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Two sisters vacationing in Mexico are trapped in a shark cage at the bottom of the ocean. With less than an hour of oxygen left and great white sharks circling nearby, they must fight to survive.
Director: Johannes Roberts
Writers: Johannes Roberts, Ernest Riera
Stars: Mandy Moore, Claire Holt, Matthew Modine
Review by Gilbert Seah
47 METRES DOWN, directed by Johannes Roberts and written by Roberts and Ernest Riera is a British horror thriller adventure about two sisters stuck in a shark cage 47 metres under the sea. There is nothing British about the film that can be noticed. The lead actor, Mandy Moore is American and her sister is played by Australian Claire Holt losing her Aussie accent. The only hint at British is the film’s title or it would be called 47 (or the equivalent in conversion) Feet Down.
The story follows sisters Lisa (Moore) and Kate (Holt) on vacation in Mexico. Lisa’s boyfriend has broken up with her because “she made the relationship boring”. While drinking and dancing at 1:00 a.m, they meet up with some local men who tell them about cage diving with sharks. Lisa is reluctant but Kate convinces her to come along. The men arrive and talk to Captain Taylor (Matthew Modine). The girls follow and both lie about being experienced divers even though only Kate knows how to dive. While under water, the winch breaks and the cage plummets below. Their oxygen slowly runs out while they fight against time and the sharks to be rescued with a spare winch.
Moore and Holt keep their characters in focus – balancing humour and terror. Matthew Modine, now in his fifties, still looks charming as Captain Taylor.
Roberts keeps his film exciting from start to finish with a solid pace that never lets up. The first time the full body of a shark is seen is when it suddenly appears a third through the film, swallowing the camera the girl dropped from the cage. The ending contains a twist that will surprise. The film is never short of scary set-ups. After the broken winch is fixed, the rope breaks. Roberts also knows how scary it can be in a dark scary sea where one cannot see the light from the surface or the ocean floor. Being lost underwater is much scarier than being lost in space. The film’s best and scariest scene is Kate swimming with a flashlight in the dark waters with nothing in sight but darkness.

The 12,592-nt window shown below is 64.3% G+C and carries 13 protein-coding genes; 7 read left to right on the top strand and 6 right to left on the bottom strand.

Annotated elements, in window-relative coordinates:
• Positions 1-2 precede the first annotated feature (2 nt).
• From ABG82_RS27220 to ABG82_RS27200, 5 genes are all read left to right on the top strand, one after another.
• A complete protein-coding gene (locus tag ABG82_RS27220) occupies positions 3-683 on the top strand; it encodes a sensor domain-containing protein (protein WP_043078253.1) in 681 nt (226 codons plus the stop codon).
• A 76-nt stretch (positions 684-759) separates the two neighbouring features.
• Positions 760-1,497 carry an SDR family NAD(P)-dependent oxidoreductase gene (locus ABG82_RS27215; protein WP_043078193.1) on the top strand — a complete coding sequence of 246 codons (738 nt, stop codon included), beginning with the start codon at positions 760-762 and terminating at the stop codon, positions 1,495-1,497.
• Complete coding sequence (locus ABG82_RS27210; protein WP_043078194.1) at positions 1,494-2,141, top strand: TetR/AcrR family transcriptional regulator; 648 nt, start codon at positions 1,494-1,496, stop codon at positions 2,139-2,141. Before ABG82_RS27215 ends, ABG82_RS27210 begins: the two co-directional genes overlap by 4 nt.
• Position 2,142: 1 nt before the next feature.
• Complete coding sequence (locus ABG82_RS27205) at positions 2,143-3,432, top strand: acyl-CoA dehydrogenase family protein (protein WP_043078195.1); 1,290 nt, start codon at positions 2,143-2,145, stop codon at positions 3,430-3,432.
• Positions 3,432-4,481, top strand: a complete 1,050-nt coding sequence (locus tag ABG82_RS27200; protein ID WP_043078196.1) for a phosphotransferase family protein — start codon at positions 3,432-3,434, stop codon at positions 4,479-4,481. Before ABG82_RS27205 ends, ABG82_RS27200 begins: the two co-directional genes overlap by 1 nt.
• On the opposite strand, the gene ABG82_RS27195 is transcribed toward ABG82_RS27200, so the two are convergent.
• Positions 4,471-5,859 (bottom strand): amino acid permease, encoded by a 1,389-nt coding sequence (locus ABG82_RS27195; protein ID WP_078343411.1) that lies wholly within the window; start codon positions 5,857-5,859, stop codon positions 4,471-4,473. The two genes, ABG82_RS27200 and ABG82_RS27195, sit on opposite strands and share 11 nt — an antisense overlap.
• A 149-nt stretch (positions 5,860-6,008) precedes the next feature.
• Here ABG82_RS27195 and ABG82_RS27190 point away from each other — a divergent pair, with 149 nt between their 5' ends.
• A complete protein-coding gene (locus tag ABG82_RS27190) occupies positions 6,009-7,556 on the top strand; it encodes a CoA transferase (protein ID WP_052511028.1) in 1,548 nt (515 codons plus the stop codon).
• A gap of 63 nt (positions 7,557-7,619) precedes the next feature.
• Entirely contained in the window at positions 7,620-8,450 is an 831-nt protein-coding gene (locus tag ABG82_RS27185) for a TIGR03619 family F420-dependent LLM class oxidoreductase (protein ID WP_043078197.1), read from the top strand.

The lean script omits details. Nothing is known of the sisters’ background, where they work or which American city they come from, except for mention of Lisa’s never seen boyfriend.
Why would two girls want to under extreme danger in a shark cage? The script spends time explaining the reason. One is that Lisa needs to prove to herself that she is not as boring as her boyfriend. The second is Kate insisting that they have a good time together and the third is the attraction of seeing sharks up close. The fascination is heightened in a scene where sharks go on a feeding frenzy devouring a bucket full of bloody fish parts.
The film is sufficiently cheesy to be fun. The skimpy costumes, the stereotyped locals and the clear ocean waters and white beaches are what can be expected
On the business side, the $5 million lean production has already grossed more than $13 million after the first week of release.
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